The momentum of home-price growth in China continued to decelerate in what economists see as a gradual property market slowdown over the next year.
The average price of new homes in 70 cities rose 0.5% in July from June, excluding government-subsidized housing, according to calculations from The Wall Street Journal based on data released Friday by the National Bureau of Statistics. That compares with a 0.7% on-month gain in June.
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Compared with the same period a year ago, average new home prices rose 9.3% in July, after a 9.6% increase in June.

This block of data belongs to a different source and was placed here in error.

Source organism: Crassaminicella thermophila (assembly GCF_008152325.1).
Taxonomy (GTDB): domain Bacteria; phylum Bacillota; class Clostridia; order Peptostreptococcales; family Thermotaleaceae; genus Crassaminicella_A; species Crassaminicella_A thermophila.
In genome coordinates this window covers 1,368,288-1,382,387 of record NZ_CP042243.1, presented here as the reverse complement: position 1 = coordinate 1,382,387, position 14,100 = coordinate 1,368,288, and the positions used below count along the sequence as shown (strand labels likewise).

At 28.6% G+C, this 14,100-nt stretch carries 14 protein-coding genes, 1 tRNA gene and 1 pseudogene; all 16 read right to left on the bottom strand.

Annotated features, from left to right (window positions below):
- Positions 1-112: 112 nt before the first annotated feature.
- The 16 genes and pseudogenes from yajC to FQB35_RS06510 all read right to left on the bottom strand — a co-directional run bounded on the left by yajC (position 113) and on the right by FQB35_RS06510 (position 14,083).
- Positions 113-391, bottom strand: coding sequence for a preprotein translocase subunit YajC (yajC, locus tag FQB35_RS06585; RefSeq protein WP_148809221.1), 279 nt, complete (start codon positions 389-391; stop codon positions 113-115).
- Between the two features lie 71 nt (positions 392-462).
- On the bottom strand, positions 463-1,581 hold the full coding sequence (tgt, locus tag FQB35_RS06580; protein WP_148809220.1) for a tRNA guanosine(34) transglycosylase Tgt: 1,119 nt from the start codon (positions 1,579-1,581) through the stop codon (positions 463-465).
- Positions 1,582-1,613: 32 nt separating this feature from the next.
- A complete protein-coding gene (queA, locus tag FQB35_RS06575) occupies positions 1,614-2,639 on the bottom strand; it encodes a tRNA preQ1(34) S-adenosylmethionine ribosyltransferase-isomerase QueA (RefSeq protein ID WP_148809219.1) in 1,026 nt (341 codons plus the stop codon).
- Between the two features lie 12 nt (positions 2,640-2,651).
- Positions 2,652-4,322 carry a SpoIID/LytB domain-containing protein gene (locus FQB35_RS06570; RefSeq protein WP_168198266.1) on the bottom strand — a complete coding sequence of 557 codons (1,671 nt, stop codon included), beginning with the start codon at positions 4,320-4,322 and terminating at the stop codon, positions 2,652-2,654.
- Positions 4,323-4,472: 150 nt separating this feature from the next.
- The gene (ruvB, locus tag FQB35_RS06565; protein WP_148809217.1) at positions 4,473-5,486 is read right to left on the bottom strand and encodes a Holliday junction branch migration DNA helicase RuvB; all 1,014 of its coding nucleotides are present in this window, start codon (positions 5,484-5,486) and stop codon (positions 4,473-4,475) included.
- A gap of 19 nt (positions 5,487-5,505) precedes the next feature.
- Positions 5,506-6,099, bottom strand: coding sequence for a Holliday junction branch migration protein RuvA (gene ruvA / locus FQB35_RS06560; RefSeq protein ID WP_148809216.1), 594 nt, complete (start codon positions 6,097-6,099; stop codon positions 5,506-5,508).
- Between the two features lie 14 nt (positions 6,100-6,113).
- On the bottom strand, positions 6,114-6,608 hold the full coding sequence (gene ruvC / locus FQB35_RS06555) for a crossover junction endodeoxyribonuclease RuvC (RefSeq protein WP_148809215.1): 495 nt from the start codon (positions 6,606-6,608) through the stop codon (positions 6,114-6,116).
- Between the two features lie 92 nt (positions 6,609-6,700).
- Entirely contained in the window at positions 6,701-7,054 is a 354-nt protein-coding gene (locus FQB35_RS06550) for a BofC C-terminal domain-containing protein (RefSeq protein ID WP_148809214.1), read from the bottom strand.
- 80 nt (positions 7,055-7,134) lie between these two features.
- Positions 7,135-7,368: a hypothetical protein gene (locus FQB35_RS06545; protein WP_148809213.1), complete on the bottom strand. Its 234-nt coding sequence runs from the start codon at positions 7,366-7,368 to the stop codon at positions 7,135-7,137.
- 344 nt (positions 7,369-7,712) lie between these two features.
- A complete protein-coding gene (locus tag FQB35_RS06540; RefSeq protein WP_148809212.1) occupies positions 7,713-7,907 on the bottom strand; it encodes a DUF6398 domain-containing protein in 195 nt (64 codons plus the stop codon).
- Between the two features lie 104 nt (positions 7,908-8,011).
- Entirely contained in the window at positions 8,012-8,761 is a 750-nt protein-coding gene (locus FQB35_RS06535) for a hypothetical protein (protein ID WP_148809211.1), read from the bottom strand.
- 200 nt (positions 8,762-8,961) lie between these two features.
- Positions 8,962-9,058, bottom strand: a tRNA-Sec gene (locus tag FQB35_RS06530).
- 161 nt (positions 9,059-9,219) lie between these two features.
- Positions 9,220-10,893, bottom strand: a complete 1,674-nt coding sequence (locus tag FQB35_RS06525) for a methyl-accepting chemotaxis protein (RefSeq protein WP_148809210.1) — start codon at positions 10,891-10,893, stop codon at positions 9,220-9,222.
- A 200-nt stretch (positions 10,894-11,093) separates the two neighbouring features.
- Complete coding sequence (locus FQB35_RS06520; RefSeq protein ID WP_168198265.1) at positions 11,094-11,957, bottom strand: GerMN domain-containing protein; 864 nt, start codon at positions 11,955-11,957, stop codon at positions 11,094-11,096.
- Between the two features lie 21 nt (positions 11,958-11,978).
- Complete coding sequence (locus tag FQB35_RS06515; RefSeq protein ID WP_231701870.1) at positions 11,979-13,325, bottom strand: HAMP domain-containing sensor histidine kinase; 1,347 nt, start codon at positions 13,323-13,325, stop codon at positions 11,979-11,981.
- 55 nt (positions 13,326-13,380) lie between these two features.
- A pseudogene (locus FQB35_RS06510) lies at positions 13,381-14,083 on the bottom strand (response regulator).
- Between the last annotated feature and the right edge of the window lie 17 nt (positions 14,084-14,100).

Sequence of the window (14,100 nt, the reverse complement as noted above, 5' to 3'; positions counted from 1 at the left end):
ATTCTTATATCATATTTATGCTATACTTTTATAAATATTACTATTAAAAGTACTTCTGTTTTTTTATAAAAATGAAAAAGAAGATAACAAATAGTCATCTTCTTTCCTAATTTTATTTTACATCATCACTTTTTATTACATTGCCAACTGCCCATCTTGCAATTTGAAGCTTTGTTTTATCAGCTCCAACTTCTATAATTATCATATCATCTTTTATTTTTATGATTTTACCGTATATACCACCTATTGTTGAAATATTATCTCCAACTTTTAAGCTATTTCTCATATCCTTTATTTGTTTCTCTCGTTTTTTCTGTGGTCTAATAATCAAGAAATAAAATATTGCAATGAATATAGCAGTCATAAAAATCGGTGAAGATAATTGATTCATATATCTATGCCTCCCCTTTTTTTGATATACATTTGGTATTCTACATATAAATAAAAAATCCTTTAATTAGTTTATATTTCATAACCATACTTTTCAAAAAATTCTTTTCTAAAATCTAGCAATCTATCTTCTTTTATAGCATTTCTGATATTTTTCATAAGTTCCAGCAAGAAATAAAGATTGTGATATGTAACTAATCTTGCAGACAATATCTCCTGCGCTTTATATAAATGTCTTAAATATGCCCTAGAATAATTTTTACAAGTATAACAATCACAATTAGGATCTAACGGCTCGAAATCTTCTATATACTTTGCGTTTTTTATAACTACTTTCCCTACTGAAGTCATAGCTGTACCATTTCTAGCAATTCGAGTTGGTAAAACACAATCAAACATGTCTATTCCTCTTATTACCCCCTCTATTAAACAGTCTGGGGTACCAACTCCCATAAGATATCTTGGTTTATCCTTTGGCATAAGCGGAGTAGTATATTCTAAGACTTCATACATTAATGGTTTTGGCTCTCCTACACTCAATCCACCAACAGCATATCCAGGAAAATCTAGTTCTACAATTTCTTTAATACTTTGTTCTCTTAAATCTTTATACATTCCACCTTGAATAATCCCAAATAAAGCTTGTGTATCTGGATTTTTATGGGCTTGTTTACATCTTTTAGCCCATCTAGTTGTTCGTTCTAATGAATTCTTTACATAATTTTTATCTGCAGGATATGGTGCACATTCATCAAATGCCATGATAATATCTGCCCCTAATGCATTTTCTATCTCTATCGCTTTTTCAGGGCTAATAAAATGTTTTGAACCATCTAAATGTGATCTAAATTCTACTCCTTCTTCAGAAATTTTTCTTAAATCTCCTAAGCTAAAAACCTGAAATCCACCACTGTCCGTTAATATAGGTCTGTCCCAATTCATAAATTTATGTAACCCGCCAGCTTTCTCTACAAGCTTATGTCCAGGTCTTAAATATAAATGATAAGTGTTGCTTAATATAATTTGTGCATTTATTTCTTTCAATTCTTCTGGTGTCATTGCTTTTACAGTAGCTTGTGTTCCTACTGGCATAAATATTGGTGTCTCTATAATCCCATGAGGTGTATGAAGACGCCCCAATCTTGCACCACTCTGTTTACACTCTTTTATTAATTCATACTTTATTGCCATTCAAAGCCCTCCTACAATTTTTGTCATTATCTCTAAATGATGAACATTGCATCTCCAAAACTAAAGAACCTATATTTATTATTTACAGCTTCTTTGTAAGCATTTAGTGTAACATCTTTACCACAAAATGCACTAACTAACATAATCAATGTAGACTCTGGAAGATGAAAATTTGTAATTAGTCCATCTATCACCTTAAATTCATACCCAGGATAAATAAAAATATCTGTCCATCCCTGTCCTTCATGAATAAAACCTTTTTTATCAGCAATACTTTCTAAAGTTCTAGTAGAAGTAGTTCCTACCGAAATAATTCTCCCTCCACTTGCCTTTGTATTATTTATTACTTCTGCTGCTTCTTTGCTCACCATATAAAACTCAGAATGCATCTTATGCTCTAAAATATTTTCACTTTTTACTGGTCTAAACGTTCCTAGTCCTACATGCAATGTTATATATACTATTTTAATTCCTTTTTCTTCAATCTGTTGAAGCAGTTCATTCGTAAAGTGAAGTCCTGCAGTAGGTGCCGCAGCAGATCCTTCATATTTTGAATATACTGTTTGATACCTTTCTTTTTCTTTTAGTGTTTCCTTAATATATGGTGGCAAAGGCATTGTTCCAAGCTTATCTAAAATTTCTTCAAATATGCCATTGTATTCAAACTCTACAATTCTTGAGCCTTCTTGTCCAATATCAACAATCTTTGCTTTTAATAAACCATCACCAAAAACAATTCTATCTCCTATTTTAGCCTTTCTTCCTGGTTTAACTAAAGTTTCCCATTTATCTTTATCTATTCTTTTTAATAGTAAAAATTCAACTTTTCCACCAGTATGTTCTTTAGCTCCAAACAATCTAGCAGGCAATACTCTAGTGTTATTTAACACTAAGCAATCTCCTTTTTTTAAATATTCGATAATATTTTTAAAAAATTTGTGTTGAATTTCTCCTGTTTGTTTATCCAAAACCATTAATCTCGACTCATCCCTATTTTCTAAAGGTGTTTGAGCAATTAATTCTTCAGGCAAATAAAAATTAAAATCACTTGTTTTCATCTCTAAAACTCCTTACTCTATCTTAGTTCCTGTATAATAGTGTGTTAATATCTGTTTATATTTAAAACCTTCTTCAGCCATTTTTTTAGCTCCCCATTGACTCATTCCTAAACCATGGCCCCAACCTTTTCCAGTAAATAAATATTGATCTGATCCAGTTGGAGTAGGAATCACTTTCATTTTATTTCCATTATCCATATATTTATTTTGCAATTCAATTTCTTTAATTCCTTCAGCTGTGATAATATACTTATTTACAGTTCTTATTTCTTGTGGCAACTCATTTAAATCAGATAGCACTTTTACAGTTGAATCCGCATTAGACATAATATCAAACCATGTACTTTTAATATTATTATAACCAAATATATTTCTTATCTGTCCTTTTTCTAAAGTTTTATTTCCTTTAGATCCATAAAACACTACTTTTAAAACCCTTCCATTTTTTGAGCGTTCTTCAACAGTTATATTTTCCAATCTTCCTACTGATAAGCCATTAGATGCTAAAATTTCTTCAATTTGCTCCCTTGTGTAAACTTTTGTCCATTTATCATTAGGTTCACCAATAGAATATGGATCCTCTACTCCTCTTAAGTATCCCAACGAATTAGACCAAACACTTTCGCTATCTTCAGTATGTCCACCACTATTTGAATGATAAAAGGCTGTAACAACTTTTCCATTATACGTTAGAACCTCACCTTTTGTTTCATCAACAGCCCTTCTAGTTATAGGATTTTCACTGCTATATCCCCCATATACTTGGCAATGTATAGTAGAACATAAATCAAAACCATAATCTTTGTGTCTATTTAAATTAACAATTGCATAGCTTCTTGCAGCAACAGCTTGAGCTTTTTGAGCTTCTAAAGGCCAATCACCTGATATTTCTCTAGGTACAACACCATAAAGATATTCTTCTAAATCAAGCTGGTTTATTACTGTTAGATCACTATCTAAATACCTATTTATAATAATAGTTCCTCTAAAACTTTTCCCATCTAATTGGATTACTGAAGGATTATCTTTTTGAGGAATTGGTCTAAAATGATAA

Smaller cities were bright spots of growth for home prices and sustained vibrancy there could help prevent a sharp contraction in the broader property market.
The southern port city of Beihai had the largest home price increase of 1.5% in July from June, followed by Nanning's 1.3% gain.
In larger cities however, families are less likely to buy amid tougher credit lending and home-purchase restrictions.
Home prices in large cities were about flat month-on-month. Guangzhou continued to lead the four so-called first-tier cities with a 0.4% gain, while prices were about steady or fell in Shenzhen, Shanghai and Beijing.
New home prices rose in 56 of 70 cities in July from a month earlier, compared with 60 cities in June. Prices of new homes increased in 70 cities in July from a year earlier, compared with 70 in June.
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(END) Dow Jones Newswires
August 17, 2017 22:36 ET (02:36 GMT)